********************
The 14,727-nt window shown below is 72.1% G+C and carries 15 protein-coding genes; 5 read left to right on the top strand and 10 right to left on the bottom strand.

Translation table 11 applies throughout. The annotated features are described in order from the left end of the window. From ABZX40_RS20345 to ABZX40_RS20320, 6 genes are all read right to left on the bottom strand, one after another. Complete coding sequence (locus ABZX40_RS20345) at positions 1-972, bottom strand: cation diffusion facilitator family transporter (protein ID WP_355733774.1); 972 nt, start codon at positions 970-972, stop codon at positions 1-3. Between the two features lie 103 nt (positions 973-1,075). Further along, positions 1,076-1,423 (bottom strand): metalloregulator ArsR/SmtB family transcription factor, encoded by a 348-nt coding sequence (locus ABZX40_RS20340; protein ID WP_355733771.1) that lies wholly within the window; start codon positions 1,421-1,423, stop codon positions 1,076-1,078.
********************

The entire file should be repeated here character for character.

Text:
The 14,727-nt window shown below is 72.1% G+C and carries 15 protein-coding genes; 5 read left to right on the top strand and 10 right to left on the bottom strand.

Translation table 11 applies throughout. The annotated features are described in order from the left end of the window. From ABZX40_RS20345 to ABZX40_RS20320, 6 genes are all read right to left on the bottom strand, one after another. Complete coding sequence (locus ABZX40_RS20345) at positions 1-972, bottom strand: cation diffusion facilitator family transporter (protein ID WP_355733774.1); 972 nt, start codon at positions 970-972, stop codon at positions 1-3. Between the two features lie 103 nt (positions 973-1,075). Further along, positions 1,076-1,423 (bottom strand): metalloregulator ArsR/SmtB family transcription factor, encoded by a 348-nt coding sequence (locus ABZX40_RS20340; protein ID WP_355733771.1) that lies wholly within the window; start codon positions 1,421-1,423, stop codon positions 1,076-1,078.